Tips to prevent fire - Home and business
No one wants to deal with the devastation of a house or office fire. Not only are these disasters potentially dangerous, but they can also cause long-term, costly damage that you might end up dealing with for months or even years.
So, what can you do to protect your home or commercial space against a fire? Here at your local Atlanta restoration company, One Stop Restoration cleaned up after many big and little fires that could have been prevented. And we’ve put together a list of improvements and habits that can lower your risk for this kind of disaster.
With these steps, we hope that you never find yourself in the position of needing a fire damage restoration team!
How to prevent fires in residential spaces
Fires in residential spaces can happen quickly, and there’s not always someone around to call 911 at the first sign of trouble. That’s why it’s always best to prevent fires before they happen. Here are a few ways to do so:
Clean your vents
Over time, the air ducts in your ventilation system can become blocked by dust and debris. Not only does this affect the efficiency of your heating and cooling system, but it can also put your home at risk for a fire spreading more quickly. That’s because the dust build-up in your vents tends to be highly flammable.
This is especially true for your dryer vent, which is not only quickly blocked by lint from your clothes but also made more vulnerable to fire because of the heat from the machine. These vents should be cleaned out at least yearly.
Practice caution with candles
We’ve all heard this advice but it bears repeating. Lit candles should never be left unattended. And, you should always follow the instructions on the candle for how long it can remain lit.
Never place candles near flammable objects, and keep them out of reach of children or pets.
Replace or repair damaged wiring
If you see that the plastic housing around the wiring on your appliances is fraying and falling apart, don’t ignore it! Exposed wiring can spark and cause a fire. If you’re not sure how to fix it yourself, bring your appliance to an appliance repair specialist. Alternatively, consider replacing the unit entirely and keep it unplugged in the meantime.
Don’t overload electrical outlets
Your home might not have as many electrical outlets as you would like, but it’s still not a good idea to overload the ones you have. Doing so puts undue stress on the outlet, causing it to overheat and potentially catch on fire.
If you need more outlets in your home, consider calling in a certified electrician to help. They may be able to distribute the circuit safely to new outlets or install additional circuits to keep your home safe.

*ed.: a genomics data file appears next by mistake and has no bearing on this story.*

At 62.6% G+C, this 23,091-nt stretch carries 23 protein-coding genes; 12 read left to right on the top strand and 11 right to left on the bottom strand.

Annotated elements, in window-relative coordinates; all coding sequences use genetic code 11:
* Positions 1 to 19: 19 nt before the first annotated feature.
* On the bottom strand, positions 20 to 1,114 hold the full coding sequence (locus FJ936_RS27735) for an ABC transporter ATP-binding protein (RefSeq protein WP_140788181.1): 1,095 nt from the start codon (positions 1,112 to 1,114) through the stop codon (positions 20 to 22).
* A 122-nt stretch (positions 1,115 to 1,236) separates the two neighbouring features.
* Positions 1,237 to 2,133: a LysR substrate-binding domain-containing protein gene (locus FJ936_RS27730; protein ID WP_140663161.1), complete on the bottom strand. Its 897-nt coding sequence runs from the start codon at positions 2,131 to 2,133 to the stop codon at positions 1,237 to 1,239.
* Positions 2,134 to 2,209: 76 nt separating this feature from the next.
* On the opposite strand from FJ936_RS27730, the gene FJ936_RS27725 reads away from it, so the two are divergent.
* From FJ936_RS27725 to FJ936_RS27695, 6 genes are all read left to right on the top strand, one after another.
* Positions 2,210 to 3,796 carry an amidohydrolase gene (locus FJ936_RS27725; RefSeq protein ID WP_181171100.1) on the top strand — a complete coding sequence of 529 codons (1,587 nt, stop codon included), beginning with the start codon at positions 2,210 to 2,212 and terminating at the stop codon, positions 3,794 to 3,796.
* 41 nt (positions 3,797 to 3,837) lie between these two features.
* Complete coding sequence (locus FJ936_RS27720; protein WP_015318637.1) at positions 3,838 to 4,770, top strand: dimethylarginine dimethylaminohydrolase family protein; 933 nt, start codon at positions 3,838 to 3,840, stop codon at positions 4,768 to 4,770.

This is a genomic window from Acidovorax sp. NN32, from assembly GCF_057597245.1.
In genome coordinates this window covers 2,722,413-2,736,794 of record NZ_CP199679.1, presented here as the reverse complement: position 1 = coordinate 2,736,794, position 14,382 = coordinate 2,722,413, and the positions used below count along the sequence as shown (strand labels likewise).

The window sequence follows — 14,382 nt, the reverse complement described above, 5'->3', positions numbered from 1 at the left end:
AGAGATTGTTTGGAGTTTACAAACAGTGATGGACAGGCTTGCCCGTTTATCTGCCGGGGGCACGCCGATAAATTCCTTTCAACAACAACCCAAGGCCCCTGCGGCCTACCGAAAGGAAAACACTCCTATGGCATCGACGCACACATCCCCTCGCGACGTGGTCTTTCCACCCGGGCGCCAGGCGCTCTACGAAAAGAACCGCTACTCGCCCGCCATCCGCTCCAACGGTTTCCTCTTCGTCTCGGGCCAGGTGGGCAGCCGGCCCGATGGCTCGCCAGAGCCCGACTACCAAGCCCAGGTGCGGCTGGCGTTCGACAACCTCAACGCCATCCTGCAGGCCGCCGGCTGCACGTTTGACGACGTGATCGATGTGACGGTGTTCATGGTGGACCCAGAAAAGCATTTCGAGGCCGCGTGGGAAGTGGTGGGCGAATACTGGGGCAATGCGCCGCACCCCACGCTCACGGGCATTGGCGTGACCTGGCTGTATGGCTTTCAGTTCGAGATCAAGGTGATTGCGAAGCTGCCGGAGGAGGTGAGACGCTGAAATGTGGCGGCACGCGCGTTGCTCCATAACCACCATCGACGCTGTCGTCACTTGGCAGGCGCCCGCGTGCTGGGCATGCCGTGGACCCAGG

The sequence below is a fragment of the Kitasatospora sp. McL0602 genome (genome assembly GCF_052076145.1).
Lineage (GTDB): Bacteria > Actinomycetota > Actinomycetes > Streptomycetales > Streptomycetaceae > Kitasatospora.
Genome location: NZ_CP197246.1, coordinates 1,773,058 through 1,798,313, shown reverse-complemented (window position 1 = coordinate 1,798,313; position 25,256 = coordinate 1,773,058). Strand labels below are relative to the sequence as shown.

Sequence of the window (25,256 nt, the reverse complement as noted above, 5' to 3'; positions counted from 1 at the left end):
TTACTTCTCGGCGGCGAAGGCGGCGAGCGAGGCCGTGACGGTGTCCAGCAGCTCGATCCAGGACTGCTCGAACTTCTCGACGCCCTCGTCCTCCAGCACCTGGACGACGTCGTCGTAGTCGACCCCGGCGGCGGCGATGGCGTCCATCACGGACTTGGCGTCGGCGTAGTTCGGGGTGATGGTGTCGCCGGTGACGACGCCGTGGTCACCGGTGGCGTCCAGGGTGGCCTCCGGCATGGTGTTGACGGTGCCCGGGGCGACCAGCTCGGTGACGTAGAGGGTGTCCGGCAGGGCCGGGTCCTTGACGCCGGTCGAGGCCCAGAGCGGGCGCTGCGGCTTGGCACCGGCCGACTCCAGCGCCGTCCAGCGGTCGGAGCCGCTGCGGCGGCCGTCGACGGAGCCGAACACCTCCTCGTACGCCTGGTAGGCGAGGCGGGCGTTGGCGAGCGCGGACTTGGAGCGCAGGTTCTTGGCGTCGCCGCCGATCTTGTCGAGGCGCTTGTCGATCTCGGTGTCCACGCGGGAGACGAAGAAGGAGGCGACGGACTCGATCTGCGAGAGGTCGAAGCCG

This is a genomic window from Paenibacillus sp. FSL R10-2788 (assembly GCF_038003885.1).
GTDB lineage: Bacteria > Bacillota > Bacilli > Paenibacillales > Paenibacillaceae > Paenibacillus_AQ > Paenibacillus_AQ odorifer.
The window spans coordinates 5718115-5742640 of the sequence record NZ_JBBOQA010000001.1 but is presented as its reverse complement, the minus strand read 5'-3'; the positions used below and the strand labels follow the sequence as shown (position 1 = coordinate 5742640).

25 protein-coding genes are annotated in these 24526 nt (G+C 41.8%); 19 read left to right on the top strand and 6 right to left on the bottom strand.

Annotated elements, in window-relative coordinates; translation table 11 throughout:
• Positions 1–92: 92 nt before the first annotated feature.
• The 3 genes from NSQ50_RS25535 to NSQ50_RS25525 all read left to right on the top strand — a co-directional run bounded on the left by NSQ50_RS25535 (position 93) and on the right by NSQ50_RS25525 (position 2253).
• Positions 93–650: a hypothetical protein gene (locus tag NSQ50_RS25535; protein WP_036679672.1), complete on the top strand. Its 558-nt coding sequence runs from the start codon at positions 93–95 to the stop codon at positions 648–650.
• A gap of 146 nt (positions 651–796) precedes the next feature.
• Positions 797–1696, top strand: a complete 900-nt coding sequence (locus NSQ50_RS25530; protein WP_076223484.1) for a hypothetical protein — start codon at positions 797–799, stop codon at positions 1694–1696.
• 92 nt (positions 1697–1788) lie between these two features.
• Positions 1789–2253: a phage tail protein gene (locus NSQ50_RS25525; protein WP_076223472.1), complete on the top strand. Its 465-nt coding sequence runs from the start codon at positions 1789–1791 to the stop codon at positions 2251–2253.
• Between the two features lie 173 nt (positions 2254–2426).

Be mindful about extension cords
One popular solution to a home with insufficient outlets is to use extension cords or power strips. But, these devices can also be prone to overheating and malfunctioning. Here are a few things to keep in mind when using power strips:
- Steer clear of outlet splitters. These are the boxy little devices that plug into your outlet and split the outlet into two or more plug-in receptacles. Unlike a high quality power strip, they do nothing to regulate the amount of power being taken from the outlet, making them more susceptible to overheating.
- Major appliances shouldn’t be plugged into power strips. Appliances such as refrigerators, televisions, and microwaves should never be plugged into anything other than a wall outlet.
- Don’t go with the cheapest option. There are plenty of cheap extension cords and power strips on the market, which might lead you to believe that all of these devices are essentially the same. The problem is that most of the cheaper options aren’t rigorously safety tested and don’t provide surge protection. Cheap options may also lack safety measures like automatically shutting off when the device is overloaded.
- Don’t stack power strips. We all have so many devices that even with a power strip, we may fight for more outlets. But resist the urge to plug one power strip into another.
- Don’t run extension cords under floor rugs. No one likes the look of a long cable in their home. But, hiding your extension cords under rugs can damage the wire housing and cause friction that could spark a flame.
Check your smoke detectors
Smoke detectors should be checked for proper function once a month. Even if they’re working, batteries should be changed twice a year. And the entire unit should be replaced once every six to ten years.
Avoid clutter buildup
A fire is only as effective as its fuel, so make sure that your home is an unfriendly place for a fire. This means keeping areas tidy and free of debris like newspapers, paper towels, and other highly flammable items.